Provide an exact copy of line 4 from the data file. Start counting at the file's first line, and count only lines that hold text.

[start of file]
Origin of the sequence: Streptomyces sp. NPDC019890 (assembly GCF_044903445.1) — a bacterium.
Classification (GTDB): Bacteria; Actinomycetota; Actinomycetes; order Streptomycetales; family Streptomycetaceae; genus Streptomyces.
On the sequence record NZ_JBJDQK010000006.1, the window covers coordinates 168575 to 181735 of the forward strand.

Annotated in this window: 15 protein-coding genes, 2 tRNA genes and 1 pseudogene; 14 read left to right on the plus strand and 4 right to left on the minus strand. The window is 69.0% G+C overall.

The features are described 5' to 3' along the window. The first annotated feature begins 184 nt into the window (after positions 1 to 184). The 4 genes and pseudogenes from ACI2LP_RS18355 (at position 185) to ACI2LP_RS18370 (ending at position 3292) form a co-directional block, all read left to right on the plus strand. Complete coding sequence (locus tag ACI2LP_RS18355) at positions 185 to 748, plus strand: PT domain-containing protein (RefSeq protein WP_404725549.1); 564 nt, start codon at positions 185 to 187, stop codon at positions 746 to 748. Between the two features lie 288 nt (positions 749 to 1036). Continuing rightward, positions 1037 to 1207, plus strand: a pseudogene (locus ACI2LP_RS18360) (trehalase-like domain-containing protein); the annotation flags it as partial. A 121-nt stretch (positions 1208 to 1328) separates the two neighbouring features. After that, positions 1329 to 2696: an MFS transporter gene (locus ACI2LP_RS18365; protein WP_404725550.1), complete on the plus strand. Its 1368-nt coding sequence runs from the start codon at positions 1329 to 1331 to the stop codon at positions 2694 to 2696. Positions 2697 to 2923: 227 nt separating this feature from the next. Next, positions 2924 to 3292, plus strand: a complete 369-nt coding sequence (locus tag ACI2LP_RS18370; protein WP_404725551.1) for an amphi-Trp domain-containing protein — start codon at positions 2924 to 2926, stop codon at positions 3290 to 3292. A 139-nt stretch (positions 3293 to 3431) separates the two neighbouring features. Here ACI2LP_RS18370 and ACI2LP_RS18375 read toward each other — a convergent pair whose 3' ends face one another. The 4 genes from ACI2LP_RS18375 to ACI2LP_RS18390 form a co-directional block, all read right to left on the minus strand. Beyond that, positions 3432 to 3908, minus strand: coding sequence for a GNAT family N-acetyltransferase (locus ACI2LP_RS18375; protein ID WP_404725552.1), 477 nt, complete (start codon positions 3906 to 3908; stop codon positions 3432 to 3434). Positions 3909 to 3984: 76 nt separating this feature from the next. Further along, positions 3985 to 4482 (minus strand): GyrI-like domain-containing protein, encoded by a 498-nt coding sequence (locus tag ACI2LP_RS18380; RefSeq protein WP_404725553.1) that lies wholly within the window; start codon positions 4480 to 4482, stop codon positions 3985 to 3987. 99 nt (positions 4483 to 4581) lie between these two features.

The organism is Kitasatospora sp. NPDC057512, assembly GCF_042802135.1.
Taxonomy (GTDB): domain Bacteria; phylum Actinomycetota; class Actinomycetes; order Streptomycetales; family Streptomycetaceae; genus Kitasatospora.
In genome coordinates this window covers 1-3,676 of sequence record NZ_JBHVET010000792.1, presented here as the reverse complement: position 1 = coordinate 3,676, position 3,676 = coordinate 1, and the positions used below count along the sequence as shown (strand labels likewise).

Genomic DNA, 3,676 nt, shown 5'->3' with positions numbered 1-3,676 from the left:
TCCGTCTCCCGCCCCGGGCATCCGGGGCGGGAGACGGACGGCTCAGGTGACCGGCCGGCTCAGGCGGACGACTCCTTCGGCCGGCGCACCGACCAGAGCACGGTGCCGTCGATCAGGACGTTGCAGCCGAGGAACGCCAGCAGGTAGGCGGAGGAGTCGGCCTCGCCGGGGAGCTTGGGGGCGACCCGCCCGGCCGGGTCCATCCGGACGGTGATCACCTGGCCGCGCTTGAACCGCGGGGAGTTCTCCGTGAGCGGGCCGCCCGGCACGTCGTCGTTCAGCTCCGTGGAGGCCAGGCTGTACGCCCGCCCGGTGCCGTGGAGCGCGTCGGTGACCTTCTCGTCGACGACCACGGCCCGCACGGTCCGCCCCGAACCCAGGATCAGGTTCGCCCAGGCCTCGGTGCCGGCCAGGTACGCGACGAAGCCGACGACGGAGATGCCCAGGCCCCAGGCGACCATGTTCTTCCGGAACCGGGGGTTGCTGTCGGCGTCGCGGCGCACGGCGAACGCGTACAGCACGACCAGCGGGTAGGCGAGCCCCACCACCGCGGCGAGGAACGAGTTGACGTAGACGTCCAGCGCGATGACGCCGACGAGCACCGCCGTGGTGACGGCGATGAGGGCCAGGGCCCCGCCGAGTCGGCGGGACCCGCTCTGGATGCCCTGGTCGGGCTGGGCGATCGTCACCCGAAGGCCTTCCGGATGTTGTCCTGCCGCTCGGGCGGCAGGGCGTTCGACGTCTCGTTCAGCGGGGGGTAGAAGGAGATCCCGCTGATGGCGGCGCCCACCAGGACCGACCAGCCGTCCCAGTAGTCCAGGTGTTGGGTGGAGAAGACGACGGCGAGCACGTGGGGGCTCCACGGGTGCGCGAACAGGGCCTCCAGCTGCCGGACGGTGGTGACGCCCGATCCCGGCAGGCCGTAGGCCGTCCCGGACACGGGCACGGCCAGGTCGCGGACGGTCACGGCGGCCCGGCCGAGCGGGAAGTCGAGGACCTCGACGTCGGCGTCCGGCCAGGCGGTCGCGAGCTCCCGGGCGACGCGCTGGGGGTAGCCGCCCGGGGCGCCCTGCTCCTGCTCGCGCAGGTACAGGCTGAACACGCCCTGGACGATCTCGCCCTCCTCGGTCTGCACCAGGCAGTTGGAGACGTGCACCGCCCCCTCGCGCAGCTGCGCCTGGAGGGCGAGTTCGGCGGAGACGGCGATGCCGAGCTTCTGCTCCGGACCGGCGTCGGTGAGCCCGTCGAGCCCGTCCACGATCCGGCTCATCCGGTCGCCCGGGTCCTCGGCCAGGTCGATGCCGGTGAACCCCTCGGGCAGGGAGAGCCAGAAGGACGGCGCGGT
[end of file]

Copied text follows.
Annotated in this window: 15 protein-coding genes, 2 tRNA genes and 1 pseudogene; 14 read left to right on the plus strand and 4 right to left on the minus strand. The window is 69.0% G+C overall.